“It all started as a small summer project,” Ellen Chilemba ’17 said from her seat in a dimly-lit room in the back of Rockies Dining Hall, trying to finish the rice and potatoes on her plate before going to class.
For the class of 2017’s commencement ceremony in May, Mount Holyoke will be offering translation headsets in Mandarin and Spanish for attendees. This is the first time the college will be using translation headsets for commencement.
The Student Government Association Senate met in Blanchard great room Tuesday night to discuss recent issues on campus, including transgender students’ experiences, the Five College First Generation Conference and the SGA budget.
“Senate must be a place where we learn about Mount Holyoke through a diverse range of perspectives,” said Liz Brown ’20. She addressed SGA senators with the hope of becoming next year’s chair of Senate, explaining her hopes for the future of Mount Holyoke and Senate’s role on campus.
The Women of Color Conference took place at Mount Holyoke College for its fourth year on April 1, gathering more than 100 students from marginalized communities in the Five Colleges and beyond to create an open dialogue about racial and gender-related issues, and promote social justice on a college level.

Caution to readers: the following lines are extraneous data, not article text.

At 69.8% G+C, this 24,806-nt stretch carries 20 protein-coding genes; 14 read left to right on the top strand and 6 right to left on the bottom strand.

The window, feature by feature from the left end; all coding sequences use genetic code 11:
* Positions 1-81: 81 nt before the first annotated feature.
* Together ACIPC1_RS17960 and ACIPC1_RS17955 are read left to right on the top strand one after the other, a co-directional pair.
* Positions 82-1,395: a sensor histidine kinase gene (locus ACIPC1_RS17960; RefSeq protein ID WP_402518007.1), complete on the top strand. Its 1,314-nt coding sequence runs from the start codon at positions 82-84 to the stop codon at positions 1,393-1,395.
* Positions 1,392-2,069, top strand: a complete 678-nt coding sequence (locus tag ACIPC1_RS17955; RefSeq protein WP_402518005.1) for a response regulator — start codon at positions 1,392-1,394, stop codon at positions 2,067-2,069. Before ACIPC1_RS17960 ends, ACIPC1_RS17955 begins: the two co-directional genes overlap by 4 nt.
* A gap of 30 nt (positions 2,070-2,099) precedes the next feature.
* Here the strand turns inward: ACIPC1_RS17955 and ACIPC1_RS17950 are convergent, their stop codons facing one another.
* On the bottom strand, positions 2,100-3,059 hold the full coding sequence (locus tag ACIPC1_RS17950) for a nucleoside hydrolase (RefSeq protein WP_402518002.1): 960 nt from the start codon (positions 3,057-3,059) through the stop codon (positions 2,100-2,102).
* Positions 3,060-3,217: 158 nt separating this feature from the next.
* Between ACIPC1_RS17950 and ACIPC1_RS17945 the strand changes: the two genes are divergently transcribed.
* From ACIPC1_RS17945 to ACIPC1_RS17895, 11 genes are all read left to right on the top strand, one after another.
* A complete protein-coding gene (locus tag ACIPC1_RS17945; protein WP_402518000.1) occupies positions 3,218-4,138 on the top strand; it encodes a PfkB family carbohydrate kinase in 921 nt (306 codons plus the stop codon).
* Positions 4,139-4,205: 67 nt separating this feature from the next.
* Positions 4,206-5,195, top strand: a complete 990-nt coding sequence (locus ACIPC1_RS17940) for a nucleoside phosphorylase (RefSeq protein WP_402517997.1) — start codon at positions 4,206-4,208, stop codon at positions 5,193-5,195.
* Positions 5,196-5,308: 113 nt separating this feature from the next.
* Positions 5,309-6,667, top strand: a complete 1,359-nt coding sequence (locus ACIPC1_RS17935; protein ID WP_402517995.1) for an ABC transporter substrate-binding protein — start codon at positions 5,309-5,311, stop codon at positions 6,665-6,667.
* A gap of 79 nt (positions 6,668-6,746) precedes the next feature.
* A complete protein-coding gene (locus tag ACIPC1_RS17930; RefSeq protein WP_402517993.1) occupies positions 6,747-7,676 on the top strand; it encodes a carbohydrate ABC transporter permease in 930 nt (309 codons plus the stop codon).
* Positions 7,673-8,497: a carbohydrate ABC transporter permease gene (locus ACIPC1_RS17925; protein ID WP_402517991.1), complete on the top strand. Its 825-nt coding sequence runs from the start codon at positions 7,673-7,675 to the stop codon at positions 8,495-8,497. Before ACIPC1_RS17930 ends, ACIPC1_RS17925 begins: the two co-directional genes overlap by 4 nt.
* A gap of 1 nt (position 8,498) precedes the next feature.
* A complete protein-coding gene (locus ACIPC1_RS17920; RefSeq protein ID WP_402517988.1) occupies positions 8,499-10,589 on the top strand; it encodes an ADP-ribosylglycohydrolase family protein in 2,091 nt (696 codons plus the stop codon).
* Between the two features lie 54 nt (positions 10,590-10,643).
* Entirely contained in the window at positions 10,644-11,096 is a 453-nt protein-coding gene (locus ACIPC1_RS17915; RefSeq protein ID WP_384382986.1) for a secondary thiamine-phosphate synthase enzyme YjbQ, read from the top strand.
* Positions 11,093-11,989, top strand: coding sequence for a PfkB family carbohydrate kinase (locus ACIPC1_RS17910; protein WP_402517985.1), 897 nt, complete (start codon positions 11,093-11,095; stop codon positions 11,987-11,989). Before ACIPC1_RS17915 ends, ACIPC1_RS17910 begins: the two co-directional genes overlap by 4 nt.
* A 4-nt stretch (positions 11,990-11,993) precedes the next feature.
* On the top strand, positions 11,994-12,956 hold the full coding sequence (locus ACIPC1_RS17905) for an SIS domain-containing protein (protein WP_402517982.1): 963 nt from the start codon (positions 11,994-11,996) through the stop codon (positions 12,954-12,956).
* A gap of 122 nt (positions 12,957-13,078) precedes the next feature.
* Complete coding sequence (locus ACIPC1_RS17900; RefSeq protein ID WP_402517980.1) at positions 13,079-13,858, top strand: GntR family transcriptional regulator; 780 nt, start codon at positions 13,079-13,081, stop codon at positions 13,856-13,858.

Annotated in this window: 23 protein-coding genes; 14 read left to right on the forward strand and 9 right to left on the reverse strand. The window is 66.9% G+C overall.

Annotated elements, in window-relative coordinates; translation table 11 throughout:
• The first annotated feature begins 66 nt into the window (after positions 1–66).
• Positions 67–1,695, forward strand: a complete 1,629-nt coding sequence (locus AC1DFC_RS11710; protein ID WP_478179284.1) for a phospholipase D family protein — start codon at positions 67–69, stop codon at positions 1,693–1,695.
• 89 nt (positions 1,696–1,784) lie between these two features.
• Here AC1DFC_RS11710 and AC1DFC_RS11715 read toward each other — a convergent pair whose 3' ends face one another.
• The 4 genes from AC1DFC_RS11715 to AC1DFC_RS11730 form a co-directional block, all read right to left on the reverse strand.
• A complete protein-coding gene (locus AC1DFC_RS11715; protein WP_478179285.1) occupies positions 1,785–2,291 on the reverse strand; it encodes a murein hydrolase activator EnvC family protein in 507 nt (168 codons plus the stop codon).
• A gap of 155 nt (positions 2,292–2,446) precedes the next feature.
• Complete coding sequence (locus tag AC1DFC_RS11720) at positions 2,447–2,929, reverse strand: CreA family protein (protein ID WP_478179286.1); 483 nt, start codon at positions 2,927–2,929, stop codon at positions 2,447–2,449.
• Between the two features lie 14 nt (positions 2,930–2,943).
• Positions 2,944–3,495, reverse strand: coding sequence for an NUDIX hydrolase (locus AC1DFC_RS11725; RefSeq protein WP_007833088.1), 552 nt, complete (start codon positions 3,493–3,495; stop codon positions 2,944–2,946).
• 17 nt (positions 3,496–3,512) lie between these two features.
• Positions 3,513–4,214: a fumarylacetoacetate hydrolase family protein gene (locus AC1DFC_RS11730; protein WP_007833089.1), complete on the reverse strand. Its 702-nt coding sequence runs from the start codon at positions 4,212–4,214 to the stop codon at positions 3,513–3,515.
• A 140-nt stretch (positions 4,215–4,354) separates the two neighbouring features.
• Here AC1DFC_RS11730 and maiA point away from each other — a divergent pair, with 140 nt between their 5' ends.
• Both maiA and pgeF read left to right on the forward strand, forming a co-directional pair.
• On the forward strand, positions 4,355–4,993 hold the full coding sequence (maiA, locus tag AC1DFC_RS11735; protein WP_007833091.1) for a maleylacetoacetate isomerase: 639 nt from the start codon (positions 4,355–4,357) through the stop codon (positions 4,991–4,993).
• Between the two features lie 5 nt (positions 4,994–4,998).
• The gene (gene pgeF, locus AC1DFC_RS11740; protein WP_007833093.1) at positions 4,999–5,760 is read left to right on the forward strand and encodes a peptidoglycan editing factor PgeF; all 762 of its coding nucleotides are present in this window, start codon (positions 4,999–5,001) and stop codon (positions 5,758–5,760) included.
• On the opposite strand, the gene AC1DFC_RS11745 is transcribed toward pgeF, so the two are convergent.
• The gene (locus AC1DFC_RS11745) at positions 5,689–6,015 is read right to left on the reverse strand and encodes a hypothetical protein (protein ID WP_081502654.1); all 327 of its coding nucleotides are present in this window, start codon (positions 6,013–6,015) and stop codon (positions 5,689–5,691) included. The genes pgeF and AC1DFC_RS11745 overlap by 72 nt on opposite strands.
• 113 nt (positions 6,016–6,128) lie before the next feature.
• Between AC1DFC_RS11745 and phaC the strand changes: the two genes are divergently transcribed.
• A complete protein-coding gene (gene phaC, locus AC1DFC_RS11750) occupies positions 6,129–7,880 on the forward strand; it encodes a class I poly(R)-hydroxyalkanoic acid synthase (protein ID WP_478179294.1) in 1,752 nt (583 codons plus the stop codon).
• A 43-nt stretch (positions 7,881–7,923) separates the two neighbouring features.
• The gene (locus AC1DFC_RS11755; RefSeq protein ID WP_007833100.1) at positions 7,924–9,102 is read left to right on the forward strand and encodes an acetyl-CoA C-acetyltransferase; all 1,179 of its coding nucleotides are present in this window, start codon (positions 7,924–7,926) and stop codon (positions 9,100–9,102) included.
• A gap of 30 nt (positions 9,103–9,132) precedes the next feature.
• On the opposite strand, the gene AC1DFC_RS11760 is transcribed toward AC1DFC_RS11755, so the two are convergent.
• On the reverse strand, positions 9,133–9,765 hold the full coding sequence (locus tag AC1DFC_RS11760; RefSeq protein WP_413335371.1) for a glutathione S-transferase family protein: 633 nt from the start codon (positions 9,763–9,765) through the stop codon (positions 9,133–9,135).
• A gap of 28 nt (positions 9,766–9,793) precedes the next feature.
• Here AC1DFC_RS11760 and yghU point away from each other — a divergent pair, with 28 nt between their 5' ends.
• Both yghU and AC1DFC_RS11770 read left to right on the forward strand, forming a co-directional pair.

On the evening of Thursday, March 30, Mount Holyoke students, faculty and community members filed into Gamble Auditorium to hear a talk from Pete Muller, the Cyrus Vance visiting professor in international relations. The event, “A Tale of Two Wolves” was a conversation between dean of faculty Jon Western and Muller.
Last week, residents of Porter Hall’s basement were informed that Facilities Management would be repairing a steam leak on the floor, and in the process removing insulation around a pipe. It was revealed that the insulation contains asbestos.
Sunday marked the start of the first-ever Mount Holyoke Building on Our Momentum conference. The 2-day event hosted programs examining diversity and inclusion in college admissions, arts, STEM fields and residential life.
After this semester, the Blanchard Campus Store will be no more. After Reunion II — which falls during the last weekend of May — the store will be closed permanently and its space will be converted into a Student Life Hub as part of the new Community Center’s construction. The spirit apparel and Mount Holyoke- printed items will be sold at the Odyssey Bookstore in the Village Commons.
A 1974 yearbook photo shows Elaine Chao ’75 as a junior at Mount Holyoke, reclining in the sun on Skinner Green. Clad casually in jeans and a striped t-shirt she looks every inch the Mount Holyoke student as she smiles off to the right of the camera, a slight breeze buffeting the ends of her long black hair.
Dolores Huerta — a civil rights activist, feminist and labor leader — was announced as the commencement speaker for Mount Holyoke’s 180th Commencement Ceremony this week. Joan Biren ’66 and journalist Kathryn Finney will receive honorary degrees.
On Sunday, March 5, Mount Holyoke hosted the annual Girls in Tech Conference. High school students from towns all over Massachusetts traveled to campus and spent the day occupied by a full schedule of workshops and presentations.
Kaitlin Molloy, J.D. started on Feb. 1 as the college’s new senior accommodation coordinator, having previously worked as the accommodation coordinator of Drexel University’s Office of Disability Resources.